Web Browser Programming in Python
TODO: merge in and research these, found on comp.lang.python
Yes, Python can do it... on Windows.
Two (examples) ways:
This topic covers ways in which python can be used in web browsers to control, create or manipulate the content within a user's web browser, or a web-based technology (such as WebKit, the technology behind Safari, Midori, the OLPC Browser, Adobe AIR, Google Chrome and much more; XULrunner (the engine behind Firefox and much more); MSHTML (the engine behind IE and much more); and KDE's KHTMLPart.
To clarify what type of technology goes onto this page, some examples of types of technology that can and cannot be added to this section:
Specifically excluded from the list is technology that simply generates static HTML content. So, an HTML pretty-printer library, as the resultant HTML simply uses the browser for "display" purposes rather than using the browser as an "application execution environment", is out. Such technologies can instead be found at WebClientProgramming.
Embedding Python inside Web Browsers
This section describes projects where a Python interpreter itself has been embedded into the web browser. Instead of downloading the standard Python executable and libraries, these projects come with the CPython runtime and libraries pre-embedded (and, as such, are typically very large downloads).
Ironpython by itself also provides support for <script type="text/python"> ... </script>.
Firebreath is an NPAPI plugin that extends access to the full features of DOM programming out to other programming languages, including python.
Brython is a Python 3 implementation that runs in a browser, providing <script type="text/python">...</script>.
Python Wrappers around Web "Libraries" and Browser Technology
This section describes projects where you can (or have to) create your own web browser application in Python. It includes web browser "engines" that have Python interfaces to access, control and present web pages and web-relevant rich media content (such as Adobe Flash).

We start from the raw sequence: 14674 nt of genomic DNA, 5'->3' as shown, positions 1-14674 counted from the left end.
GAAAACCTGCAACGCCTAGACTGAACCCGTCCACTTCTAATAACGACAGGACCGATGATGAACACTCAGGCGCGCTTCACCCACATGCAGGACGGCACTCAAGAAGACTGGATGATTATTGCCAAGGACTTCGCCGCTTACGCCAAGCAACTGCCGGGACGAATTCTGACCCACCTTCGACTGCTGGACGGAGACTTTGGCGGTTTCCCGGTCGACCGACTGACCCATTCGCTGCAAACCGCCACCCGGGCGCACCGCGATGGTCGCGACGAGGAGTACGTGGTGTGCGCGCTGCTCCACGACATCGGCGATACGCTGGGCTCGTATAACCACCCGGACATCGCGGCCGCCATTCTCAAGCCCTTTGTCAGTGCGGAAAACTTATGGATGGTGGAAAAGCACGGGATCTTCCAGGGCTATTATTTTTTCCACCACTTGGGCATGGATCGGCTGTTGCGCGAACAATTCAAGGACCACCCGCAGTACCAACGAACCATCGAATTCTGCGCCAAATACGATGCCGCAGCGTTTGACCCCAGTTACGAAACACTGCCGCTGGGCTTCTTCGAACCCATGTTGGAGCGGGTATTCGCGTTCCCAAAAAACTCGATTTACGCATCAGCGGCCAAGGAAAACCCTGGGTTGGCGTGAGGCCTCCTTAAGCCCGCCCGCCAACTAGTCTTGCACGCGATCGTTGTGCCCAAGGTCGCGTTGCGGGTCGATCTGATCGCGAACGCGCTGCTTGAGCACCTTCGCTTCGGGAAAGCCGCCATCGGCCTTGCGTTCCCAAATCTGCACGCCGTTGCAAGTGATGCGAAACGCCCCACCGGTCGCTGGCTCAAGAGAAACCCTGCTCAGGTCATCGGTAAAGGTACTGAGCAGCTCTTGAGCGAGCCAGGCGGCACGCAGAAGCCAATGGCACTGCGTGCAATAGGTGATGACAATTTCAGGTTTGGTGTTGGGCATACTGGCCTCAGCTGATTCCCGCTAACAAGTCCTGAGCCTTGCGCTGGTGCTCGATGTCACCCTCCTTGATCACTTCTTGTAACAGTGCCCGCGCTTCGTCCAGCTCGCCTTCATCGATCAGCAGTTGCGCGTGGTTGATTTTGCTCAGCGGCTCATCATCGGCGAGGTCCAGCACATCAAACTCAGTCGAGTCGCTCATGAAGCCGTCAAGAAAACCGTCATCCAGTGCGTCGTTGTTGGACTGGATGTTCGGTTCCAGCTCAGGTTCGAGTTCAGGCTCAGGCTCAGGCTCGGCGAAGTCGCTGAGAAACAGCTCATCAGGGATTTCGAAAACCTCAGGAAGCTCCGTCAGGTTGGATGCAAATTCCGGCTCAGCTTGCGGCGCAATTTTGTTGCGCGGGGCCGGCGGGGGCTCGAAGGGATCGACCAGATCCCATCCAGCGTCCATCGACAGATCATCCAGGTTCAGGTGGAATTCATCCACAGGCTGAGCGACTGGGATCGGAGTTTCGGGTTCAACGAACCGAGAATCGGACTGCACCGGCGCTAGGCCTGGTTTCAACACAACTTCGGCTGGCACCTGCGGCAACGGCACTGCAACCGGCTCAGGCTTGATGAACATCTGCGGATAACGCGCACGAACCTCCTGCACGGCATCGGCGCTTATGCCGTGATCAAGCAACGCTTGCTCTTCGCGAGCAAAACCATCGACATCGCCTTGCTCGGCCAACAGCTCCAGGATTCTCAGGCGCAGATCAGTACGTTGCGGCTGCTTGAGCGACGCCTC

PythonWebKit - PythonWebKit is a Python wrapper around Webkit that provides direct access to the DOM model. PyWebKitGtk has been incorporated into the build, rather than being built separately. Unlike the patched version of PyWebKitGtk, PythonWebKit does not go via gobject to access DOM functions but instead calls the Webkit DOM functions direct.
PyWebKitGtk - PyWebkitGtk is a Python wrapper around Webkit that embeds the Webkit "engine" as a GTK widget. The standard version of PyWebKitGtk is unable to provide access to the DOM model, treating pywebkit as a hands-off widget that can be used to write your own Web Browser (see demobrowser.py). However, a patch to webkit and a corresponding patch to PyWebKitGtk will soon bring DOM model manipulation to python: see PyjamasDesktop for details.
PyKDE - KDE contains Python bindings to KHTMLPart (which is very similar to Webkit). This allows you to embed HTML into an application window. The Python bindings to the DOM model are slightly... obtuse. to say the least, and PyKHTML - PyKHTML makes them much more tolerable (see dom.py). However, there are limitations in PyKDE's DOM bindings (that many people will never encounter) that you should investigate thoroughly before utilising PyKDE for seriously heavy-duty DOM model manipulation. To avoid those limitations you should ensure that the entire KDE platform is compiled with C++ RTTI enabled (it is typically disabled by most distributions, by default).
HulaHop provides Python access to DOM model manipulation - via XUL/Gecko Interfaces. HulaHop is part of the OLPC Sugar Project, but is available stand-alone. It depends on python-xpcom (part of XULRunner). HulaHop is being removed from Sugar and being replaced by WebKit.
PyWin32 comtypes can be used (with care!) to create an MSHTML IWebBrowser2 ActiveX window and thus provide access to the full DOM features of the MSHTML (Trident) engine. PyjamasDesktop uses this technique to create the mshtml.py port. Note that creation and use of XMLHttpRequest is also shown in PyjamasDesktop's mshtml.py.
- python-wxWebKit is beginning to provide Python access to DOM model manipulation - via python bindings that are auto-generated using SWIG. The goal of the project is to provide full access to the entire DOM model, and this goal is, as of May 2011, approximately 25% completed.
Python Wrappers around Web Browser "Test Suite" Libraries
This section describes projects where you can test web applications, initiated from the command-line with python bindings.